Don't expect it to be a smooth transition. It's okay if it's difficult at first. Tell your husband that you notice he and ds have been clashing. That's okay, and let him know it's going to get better, but he needs to commit to being the adult.

In the mean time, get busy with projects that require the tv to be off. Be away from the house. My successfully tv-free friends' kids are all so busy with swim team, piano practice and homework that they simply don't have time for tv. Notice, these aren't things that necessarily require anything of their parents, other than taxi service. But the tv is off.

Ask your husband to help the 11 y.o. cook dinner a couple of nights a week. Suggest he pick out a long complex book to read to the 11 y.o., something that takes 20 minutes to an hour to get through a chapter, not five minutes and goodnight. This will really help their relationship, too. I read to my daughter until she was about 11 years old, not because she can't do it herself. She's a prolific reader. But because we just thoroughly enjoyed it. She's got a huge vocabulary because I always read something a little beyond her own abilities.

I've also heard that it helps if for the first month you plan some extra special, fun activities to help ease the transition. No one can afford to go bowling all the time or go to the arcades or an expensive science museum, but A family bowling trip might be fun and help facilitate some bonding. Or go-carts or lazer tag! This is fun stuff, not drudgery.

Really, you're asking him to make a big change in HIS daily routine. That's not easy and will take time.

Someone moved my effing cheese.
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#9 of 18 Old 12-01-2008, 05:47 PM
 
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Journeymom, you have some really good suggestions for things to do that doesn't require a TV to be on. Still I would like to comment on some parts of your post, if you don't mind.

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Originally Posted by journeymom View Post
Having the tv off when you're with the kids requires you to really be there and be engaged, for the most part. You can't zone out. Honestly, interacting with kids can be tiresome when your head isn't in the game, when you're not committed. Perhaps this is what your dh is experiencing. [...] Maybe it would help your husband if you asked him to commit to, for example, keeping the tv off in the mornings when you're sleeping in, but have it on for an hour or two in the afternoon. Personally that's when I need down time from the kids, anyway. Maybe he needs down time from interacting as well.
My experience is that kids that are used to the TV not being on, become good at entertaining themselves. I have never used the TV to get downtime from my kids and I feel that doing so is rather counterproductive.

I can definitely relax around my son and granddaughter, even though I can't "switch them off", so it does happen that they need attention at a time that I would prefer not to interact so much. But they don't want to interact with adults the whole time anyway, so it evens out - except if they're sick or there is a specific reason why they are particularly needy one day, when this happens I do want to give them the attention that they're asking for.

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Originally Posted by journeymom View Post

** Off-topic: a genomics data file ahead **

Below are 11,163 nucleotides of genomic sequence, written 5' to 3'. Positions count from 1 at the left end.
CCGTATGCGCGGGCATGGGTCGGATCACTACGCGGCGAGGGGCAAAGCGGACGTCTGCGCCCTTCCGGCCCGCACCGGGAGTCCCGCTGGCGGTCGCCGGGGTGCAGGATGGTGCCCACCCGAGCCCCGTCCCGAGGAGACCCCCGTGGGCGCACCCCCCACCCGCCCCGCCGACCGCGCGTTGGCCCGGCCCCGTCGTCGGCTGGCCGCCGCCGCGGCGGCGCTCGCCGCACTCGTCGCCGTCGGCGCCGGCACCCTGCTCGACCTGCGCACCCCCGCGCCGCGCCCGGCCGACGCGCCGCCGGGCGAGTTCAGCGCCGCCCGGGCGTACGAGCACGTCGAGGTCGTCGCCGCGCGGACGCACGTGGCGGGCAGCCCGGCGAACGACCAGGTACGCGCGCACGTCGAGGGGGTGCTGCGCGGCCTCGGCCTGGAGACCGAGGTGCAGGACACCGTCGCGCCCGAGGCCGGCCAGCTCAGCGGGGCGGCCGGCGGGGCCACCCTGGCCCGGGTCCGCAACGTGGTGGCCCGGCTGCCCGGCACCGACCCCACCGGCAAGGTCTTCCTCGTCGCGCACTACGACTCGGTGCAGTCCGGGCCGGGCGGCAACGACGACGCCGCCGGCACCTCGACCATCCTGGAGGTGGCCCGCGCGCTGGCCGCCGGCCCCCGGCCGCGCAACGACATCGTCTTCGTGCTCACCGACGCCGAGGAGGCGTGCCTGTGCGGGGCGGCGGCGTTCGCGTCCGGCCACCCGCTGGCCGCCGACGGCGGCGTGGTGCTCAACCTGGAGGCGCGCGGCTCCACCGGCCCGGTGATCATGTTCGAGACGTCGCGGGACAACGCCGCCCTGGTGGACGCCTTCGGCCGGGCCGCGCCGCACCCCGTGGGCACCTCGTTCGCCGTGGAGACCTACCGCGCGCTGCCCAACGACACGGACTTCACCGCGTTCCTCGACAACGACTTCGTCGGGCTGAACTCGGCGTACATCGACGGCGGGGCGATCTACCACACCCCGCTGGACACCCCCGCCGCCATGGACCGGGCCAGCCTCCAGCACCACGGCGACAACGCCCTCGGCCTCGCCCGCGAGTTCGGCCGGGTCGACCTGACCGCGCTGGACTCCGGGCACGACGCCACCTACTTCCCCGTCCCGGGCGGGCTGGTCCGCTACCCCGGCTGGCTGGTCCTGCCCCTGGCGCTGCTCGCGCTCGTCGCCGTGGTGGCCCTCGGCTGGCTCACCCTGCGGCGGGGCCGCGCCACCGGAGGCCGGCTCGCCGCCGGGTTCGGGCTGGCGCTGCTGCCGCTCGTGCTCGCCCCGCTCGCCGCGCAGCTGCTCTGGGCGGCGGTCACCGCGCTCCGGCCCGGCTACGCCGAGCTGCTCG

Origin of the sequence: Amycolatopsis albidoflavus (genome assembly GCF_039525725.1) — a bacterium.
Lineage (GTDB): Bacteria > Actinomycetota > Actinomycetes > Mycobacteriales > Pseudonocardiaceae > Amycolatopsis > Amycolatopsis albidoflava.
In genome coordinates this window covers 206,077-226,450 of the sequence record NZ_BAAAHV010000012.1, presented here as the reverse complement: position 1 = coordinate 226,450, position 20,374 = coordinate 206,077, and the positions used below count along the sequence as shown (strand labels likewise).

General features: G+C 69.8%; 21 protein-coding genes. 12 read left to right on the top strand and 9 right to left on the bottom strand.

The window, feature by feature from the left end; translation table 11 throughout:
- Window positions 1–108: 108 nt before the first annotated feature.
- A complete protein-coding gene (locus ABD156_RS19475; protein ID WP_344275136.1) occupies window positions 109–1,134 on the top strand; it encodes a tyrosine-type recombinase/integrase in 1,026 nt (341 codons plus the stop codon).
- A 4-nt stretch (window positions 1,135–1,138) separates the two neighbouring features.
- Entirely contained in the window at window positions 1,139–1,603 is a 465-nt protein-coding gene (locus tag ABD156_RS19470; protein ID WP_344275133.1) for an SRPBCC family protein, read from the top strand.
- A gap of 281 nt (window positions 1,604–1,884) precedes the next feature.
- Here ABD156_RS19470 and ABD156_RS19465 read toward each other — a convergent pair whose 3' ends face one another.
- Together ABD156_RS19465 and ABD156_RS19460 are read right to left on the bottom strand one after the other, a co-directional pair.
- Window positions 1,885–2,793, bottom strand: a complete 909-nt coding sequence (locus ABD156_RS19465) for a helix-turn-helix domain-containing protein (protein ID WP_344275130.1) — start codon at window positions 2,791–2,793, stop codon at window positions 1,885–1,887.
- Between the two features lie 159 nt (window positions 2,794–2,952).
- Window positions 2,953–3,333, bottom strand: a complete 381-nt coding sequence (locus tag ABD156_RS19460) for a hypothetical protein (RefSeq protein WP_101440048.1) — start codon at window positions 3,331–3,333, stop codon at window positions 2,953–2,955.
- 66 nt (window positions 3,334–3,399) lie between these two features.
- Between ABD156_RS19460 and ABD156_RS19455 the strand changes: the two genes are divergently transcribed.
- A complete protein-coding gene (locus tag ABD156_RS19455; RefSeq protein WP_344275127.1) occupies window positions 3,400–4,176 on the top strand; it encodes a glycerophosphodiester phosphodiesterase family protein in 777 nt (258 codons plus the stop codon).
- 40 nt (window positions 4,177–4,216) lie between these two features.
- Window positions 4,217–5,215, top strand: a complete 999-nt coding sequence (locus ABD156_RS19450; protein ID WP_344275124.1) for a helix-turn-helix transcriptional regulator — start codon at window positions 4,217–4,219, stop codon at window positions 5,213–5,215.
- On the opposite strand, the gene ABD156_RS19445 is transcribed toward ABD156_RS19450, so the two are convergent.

Really, you're asking him to make a big change in HIS daily routine. That's not easy and will take time.
But he can go and watch TV in another room if he likes. I can't really see why that should be hard for him. Isn't it much more demanding of him to ask other familymembers to have a TV on in the middle of the room where everybody else is?
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#10 of 18 Old 12-01-2008, 06:48 PM
 
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Originally Posted by rabbitmum View Post
Journeymom, you have some really good suggestions for things to do that doesn't require a TV to be on. Still I would like to comment on some parts of your post, if you don't mind.
Not at all!

Quote:
My experience is that kids that are used to the TV not being on, become good at entertaining themselves. I have never used the TV to get downtime from my kids and I feel that doing so is rather counterproductive.

I can definitely relax around my son and granddaughter, even though I can't "switch them off", so it does happen that they need attention at a time that I would prefer not to interact so much. But they don't want to interact with adults the whole time anyway, so it evens out - except if they're sick or there is a specific reason why they are particularly needy one day, when this happens I do want to give them the attention that they're asking for.
This is my experience, too, mostly. My kids are tv-free Monday through Thursday. When we first stopped they bitched and moaned, but they got used to it. They have indeed gotten better at entertaining themselves. But it didn't happen immediately. I think this is important for the OP and her mate to understand. There was an uncomfortable transition time, uncomfortable for ME, as well as the kids.

Also, this may not be a popular idea but I believe moms and dads typically have differing levels of commitment to ideals. Seriously, how many moms come here despairing because their mates aren't towing the GD line, want their babies out of the bed already, want to be free to spank? It wasn't their idea, they're not committed.

You might be able to relax around the kids, but perhaps the OP's husband cannot particularly well. He's not used to it, he's used to having the tv on to buffer the relationship between himself and the kids.